Li-Fi, free-space optics are shining the light on wireless

Tammy Parker, FierceWirelessTechIt can be easy to forget that "wireless" does not always refer to radio communications, though that is the most widely considered connotation. But wireless can also refer to light-based communications, which some envision as the savior of their increasingly congested RF brethren.

Different flavors of light-based communications have been around for years, but the overall concept appears to be picking up steam due to the skyrocketing congestion in radio frequencies. Throw in the ability to deploy light-based communications technology with no licensing requirements, robust security and impressive performance--when signals are not blocked--and you have the makings of an attractive complement to RF networks.

An article in this week's FierceWirelessTech takes a look at pureVLC, one of the pioneers in visible light communication (VLC). Also known as Li-Fi, this technology relies upon light in the 400 THz (780 nm) to 800 THz (375 nm) range. A related technology is free-space optics (FSO), which uses light in the infrared spectrum.

FSO is the more established of the two. San Diego-based LightPointe has long been manufacturing FSO laser bridges for point-to-point wireless connectivity. Other players in the FSO market, according to MarketsandMarkets, include Ubiquiti Networks, fSONA Networks, Northern Hi-Tec, Wireless Excellence and the Society for Optical Communications Systems.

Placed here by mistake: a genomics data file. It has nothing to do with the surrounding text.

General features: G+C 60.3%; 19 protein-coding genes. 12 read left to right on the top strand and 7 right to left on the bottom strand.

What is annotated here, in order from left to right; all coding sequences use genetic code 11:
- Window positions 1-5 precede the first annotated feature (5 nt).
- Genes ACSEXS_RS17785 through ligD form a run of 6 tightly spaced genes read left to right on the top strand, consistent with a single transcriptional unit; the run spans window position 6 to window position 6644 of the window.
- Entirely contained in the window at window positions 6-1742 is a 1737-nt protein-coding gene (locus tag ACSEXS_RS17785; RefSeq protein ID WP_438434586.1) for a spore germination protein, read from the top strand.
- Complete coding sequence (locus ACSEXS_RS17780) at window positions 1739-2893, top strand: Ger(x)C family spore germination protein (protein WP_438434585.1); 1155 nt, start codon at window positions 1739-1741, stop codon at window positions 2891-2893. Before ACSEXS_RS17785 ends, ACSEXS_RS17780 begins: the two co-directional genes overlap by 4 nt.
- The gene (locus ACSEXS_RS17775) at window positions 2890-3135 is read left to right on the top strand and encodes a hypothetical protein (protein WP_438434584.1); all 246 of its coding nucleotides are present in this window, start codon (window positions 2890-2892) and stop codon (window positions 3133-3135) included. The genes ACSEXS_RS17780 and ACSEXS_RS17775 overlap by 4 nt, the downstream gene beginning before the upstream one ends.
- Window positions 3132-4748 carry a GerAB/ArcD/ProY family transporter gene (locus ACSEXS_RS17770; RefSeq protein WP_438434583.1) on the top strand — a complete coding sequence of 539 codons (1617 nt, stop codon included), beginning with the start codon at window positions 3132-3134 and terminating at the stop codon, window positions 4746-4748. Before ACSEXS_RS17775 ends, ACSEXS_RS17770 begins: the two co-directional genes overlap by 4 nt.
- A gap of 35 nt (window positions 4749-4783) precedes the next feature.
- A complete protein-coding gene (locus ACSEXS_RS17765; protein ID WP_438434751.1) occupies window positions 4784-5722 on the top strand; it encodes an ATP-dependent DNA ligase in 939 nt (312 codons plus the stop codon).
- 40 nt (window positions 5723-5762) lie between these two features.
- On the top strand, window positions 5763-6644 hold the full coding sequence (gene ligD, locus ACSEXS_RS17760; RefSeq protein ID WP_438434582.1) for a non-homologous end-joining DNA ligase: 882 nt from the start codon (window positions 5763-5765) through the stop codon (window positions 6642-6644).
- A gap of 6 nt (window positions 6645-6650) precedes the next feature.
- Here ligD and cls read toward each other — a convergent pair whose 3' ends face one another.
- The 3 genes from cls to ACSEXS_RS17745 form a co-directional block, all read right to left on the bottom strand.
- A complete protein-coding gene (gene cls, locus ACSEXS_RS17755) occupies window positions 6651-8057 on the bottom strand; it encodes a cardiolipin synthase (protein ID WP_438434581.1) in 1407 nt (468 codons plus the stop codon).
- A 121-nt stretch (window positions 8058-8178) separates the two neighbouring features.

While military and aerospace applications, as well as some enterprise uses, dominate the current FSO market, MarketsandMarkets predicts the technology will soon extend to metropolitan area networks (MANs), service acceleration and last-mile connectivity. Li-Fi, meanwhile, looks to initially have data-transmission applications in verticals but is also being eyed for indoor positioning and as a complement to capacity-constrained Wi-Fi and cellular networks.

Though the timelines on some of the envisioned applications are fuzzy, Li-Fi and FSO are fueling the imaginations of engineers seeking new and better broadband solutions. And aside from the direct benefits that light-based communications have to offer, these technologies offer the side benefit of reminding everyone that wireless really just denotes "no wires," and that opens the door to a universe of possibilities.--Tammy

Suggested Articles

Mobile edge computing (MEC) and 5G XR2 are a perfect match, according to the head of XR at Qualcomm.

There's no slowing down for Verizon's engineering team, which is working to meet the company's goal of 5G in 30 markets by the end of the year.

At its Snapdragon Summit in Maui this week, Qualcomm reiterated its belief in the power of millimeter wave for 5G and blasted some myths around it.